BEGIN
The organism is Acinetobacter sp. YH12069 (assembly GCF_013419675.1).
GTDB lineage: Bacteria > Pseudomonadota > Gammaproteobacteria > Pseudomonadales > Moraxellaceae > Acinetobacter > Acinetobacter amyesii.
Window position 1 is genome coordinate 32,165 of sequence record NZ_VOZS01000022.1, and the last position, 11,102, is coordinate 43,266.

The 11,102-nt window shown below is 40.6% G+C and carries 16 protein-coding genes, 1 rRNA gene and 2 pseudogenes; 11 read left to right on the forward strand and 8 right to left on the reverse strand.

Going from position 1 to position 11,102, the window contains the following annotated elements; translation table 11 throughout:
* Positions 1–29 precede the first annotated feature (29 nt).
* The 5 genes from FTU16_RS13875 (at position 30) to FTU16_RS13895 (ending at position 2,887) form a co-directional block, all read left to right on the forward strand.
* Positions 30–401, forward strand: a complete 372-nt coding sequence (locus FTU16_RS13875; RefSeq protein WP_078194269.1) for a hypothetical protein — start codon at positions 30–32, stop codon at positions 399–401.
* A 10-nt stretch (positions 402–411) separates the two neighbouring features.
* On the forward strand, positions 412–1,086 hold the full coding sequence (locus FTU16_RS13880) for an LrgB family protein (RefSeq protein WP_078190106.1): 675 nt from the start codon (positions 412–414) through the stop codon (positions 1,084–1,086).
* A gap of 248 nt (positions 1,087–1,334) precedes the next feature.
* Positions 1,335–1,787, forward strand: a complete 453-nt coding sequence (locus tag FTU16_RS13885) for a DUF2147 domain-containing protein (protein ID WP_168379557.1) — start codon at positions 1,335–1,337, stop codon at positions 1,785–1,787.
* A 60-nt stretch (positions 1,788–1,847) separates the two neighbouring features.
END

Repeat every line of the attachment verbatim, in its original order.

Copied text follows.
The organism is Acinetobacter sp. YH12069 (assembly GCF_013419675.1).
GTDB lineage: Bacteria > Pseudomonadota > Gammaproteobacteria > Pseudomonadales > Moraxellaceae > Acinetobacter > Acinetobacter amyesii.
Window position 1 is genome coordinate 32,165 of sequence record NZ_VOZS01000022.1, and the last position, 11,102, is coordinate 43,266.

The 11,102-nt window shown below is 40.6% G+C and carries 16 protein-coding genes, 1 rRNA gene and 2 pseudogenes; 11 read left to right on the forward strand and 8 right to left on the reverse strand.

Going from position 1 to position 11,102, the window contains the following annotated elements; translation table 11 throughout:
* Positions 1–29 precede the first annotated feature (29 nt).
* The 5 genes from FTU16_RS13875 (at position 30) to FTU16_RS13895 (ending at position 2,887) form a co-directional block, all read left to right on the forward strand.
* Positions 30–401, forward strand: a complete 372-nt coding sequence (locus FTU16_RS13875; RefSeq protein WP_078194269.1) for a hypothetical protein — start codon at positions 30–32, stop codon at positions 399–401.
* A 10-nt stretch (positions 402–411) separates the two neighbouring features.
* On the forward strand, positions 412–1,086 hold the full coding sequence (locus FTU16_RS13880) for an LrgB family protein (RefSeq protein WP_078190106.1): 675 nt from the start codon (positions 412–414) through the stop codon (positions 1,084–1,086).
* A gap of 248 nt (positions 1,087–1,334) precedes the next feature.
* Positions 1,335–1,787, forward strand: a complete 453-nt coding sequence (locus tag FTU16_RS13885) for a DUF2147 domain-containing protein (protein ID WP_168379557.1) — start codon at positions 1,335–1,337, stop codon at positions 1,785–1,787.
* A 60-nt stretch (positions 1,788–1,847) separates the two neighbouring features.